- ½ tbsp. curry powder
- Olive oil
You’ll need a large pot or a Dutch oven, which is what I used. Just to make life easier, I recommend prepping the onion, potatoes, shrimp, and parsley ahead of time—peeling and cleaning shelled shrimp can take fooooorever.
Smoked oysters and mussels were ingredients I added based on user reviews—the original recipe called for bacon. Being a vegetarian, I couldn’t use bacon, but found that the smoked flavor of the oysters and mussels gave the chowder a nice flavor that resembled a smoked bacon. So, if you like smoked foods, this is a great replacement.
1. Coat the bottom of the pot or Dutch oven with olive oil and heat on a lower setting. Once heated, sauté the onions until they are tender. Next, add the potatoes and sauté a couple minutes before adding 2 cups of water. Raise heat, and let water boil gently until potatoes begin to soften (10+ minutes), stirring occasionally.
2. Meanwhile, prepare your fish—peel off skin and cut into 1” chunks or strips.
While cutting your fish, keep your pieces thin. The pieces will flake and break apart in your chowder, which will give the ‘broth’ a good texture. My reason for recommending this over using thicker chunks that won’t break apart is as follows: there are certain worms found specifically in Cod and Haddock—the most common ones are called Cod Worms. They are small and a white or pinkish color, very similar to the color of the fish. Even when you buy at the “top-notch” markets, like Whole Foods, there is still a considerable chance that your fillet will contain worms. I recommend cutting the fish in thinner chunks, or strips, so that you have a higher chance of spotting worms. It is true that if worms go overlooked and end up in your soup, the heat will kill them and most times they will be completely harmless. However, there is a small chance that eggs may latch onto your intestinal lining as the foods passes through… in which case, you will have problems.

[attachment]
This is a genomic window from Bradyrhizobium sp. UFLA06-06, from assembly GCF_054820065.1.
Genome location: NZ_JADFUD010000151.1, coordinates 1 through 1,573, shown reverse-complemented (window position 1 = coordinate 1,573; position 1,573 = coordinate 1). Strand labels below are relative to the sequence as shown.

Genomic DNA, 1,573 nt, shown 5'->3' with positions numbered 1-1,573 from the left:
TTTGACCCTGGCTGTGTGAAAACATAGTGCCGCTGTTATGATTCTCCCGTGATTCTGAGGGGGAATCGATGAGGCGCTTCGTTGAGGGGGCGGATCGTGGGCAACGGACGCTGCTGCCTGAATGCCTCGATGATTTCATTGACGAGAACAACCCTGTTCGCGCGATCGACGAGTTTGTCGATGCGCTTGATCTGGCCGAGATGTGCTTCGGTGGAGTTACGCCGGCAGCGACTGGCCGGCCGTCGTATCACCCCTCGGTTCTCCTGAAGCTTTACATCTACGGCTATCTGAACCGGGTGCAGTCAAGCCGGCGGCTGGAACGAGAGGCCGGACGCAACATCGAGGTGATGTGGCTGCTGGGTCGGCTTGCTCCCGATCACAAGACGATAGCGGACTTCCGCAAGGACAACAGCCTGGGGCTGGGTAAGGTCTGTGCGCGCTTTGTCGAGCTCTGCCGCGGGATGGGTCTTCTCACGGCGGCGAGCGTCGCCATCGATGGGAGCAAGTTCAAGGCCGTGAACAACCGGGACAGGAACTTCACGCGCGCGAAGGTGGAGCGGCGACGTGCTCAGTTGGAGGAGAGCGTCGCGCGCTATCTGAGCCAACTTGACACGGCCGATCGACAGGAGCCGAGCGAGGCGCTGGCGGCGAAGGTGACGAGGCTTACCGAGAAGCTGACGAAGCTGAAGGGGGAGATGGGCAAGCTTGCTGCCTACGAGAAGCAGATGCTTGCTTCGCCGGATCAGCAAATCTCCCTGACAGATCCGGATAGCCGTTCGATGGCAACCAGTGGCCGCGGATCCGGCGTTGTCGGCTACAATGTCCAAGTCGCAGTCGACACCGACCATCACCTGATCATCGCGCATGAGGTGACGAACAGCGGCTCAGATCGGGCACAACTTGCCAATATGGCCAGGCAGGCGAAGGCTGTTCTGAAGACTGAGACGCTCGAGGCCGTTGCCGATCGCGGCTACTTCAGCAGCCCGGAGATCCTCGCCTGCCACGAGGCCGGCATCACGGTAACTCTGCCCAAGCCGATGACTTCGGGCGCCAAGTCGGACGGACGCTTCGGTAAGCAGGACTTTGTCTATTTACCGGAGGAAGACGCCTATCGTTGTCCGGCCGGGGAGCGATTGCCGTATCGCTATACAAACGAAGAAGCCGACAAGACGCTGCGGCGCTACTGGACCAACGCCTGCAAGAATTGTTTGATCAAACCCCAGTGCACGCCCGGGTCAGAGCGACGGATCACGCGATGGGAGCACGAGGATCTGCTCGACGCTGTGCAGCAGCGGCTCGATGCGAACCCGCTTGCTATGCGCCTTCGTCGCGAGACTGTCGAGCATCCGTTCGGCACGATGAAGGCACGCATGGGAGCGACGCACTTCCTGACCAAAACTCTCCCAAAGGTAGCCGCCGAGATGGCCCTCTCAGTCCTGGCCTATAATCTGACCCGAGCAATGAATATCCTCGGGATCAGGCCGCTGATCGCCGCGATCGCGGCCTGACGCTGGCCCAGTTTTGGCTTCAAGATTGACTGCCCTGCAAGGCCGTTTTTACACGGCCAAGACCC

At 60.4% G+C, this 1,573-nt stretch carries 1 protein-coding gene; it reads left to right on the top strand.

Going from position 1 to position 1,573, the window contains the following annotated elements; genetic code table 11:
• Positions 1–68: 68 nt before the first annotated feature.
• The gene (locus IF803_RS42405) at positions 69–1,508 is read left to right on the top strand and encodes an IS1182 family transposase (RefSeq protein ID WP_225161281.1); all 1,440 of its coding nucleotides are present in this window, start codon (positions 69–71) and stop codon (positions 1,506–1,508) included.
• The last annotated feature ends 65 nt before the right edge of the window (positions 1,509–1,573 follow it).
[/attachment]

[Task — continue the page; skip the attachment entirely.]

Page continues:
I bought my Cod at Whole Foods and spent about $8 on ½ a pound. After finding a live Cod worm in one chunk and a dead one in another, my $8 went into a heavy-duty Ziplock bag and right into the trash. I proceeded to have a panic attack, and almost destroyed my chunks of Haddock as I searched for other worms. Conveniently, I live with a photographer who has powerful lights on hand, and after reading on the internet that worms can be spotted when held to up a powerful light, I inspected each piece meticulously. Luckily, no worms, though it did take me about 15 minutes to pull myself together… it’s really not fun to find parasites in the food you almost ate—makes you think twice.
So, it should be noted that my chowder was missing the ½ pound of Cod I listed in the ingredients.
3. Once potatoes begin to soften, add all your fish—Cod, Haddock, shrimp, smoked oysters, smoked mussels, and imitation crab. Also add corn, parsley, and butter (cut into little chunks and distribute evenly across the mix). Fold mixture a couple times to mix everything well, and once the butter has melted, add the additional 2 cups of water. Also add spices. Bring to a gentle boil.
4. Meanwhile, dissolve 2 tbsp of flour in 4 cups of whole milk—add to the chowder with a ½ can of evaporated milk, and make sure to stir often so everything heats evenly. Once the milk begins to ‘breath’ (or looks like it’s trying to bubble), give it a taste to see if you need any more spices. Otherwise, your chowder is ready—Bon appetit!
If anyone has any tweaks, suggestions, or reviews, be sure to leave a comment! Like any recipe, this is just to get you started. ☺